Published June 12, 2018
Congratulations to Assistant Professor Nadine Shaanta Murshid on the publication of their article, "Poor hygiene and bullying victimization in Pakistan," in Child and Youth Services Review.
Murshid, N.S. (2018). Poor hygiene and bullying victimization in Pakistan, Children and Youth Services Review, doi: 10.1016/j.childyouth.2018.03.016.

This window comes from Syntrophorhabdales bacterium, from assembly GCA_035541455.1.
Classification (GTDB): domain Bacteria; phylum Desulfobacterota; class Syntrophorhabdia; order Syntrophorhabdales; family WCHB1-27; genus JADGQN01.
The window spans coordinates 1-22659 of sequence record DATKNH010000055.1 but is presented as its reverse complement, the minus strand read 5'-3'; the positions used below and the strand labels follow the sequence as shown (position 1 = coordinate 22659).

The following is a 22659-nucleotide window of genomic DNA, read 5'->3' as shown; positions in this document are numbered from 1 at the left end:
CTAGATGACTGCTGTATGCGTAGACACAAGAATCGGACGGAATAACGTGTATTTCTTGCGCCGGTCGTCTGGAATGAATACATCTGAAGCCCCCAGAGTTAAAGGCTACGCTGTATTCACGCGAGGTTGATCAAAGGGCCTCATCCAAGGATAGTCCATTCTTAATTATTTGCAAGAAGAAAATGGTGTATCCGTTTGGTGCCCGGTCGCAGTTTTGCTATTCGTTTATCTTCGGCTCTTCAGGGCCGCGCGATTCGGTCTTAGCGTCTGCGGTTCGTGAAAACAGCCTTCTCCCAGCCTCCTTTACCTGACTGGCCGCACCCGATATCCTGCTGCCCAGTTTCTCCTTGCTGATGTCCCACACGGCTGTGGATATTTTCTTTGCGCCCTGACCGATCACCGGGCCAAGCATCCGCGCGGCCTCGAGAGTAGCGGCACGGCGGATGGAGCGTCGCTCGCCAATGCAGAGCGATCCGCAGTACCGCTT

This study examined the association between hygiene and bullying victimization among a representative sample of 4997 students in Pakistan from the Global School Health Survey. Sample characteristics based on population estimates and adjusted and unadjusted prevalence ratios were computed using Poisson regressions. Results indicate that after accounting for demographic and confounding factors, students with good hygiene were less likely to experience bullying victimization when compared to students with poor hygiene. This is because, we theorize, poor hygiene elicits disgust for two reasons: the fear of infectious diseases and class differences. The study findings highlight that poor hygiene is not only directly related to poor health due to higher exposure to infectious diseases as demonstrated by extant research, but it is related to higher risk of experiencing bullying victimization, highlighting a link between two structurally produced social problems, poor hygiene and bullying, that are often seen as individual and interpersonal ones.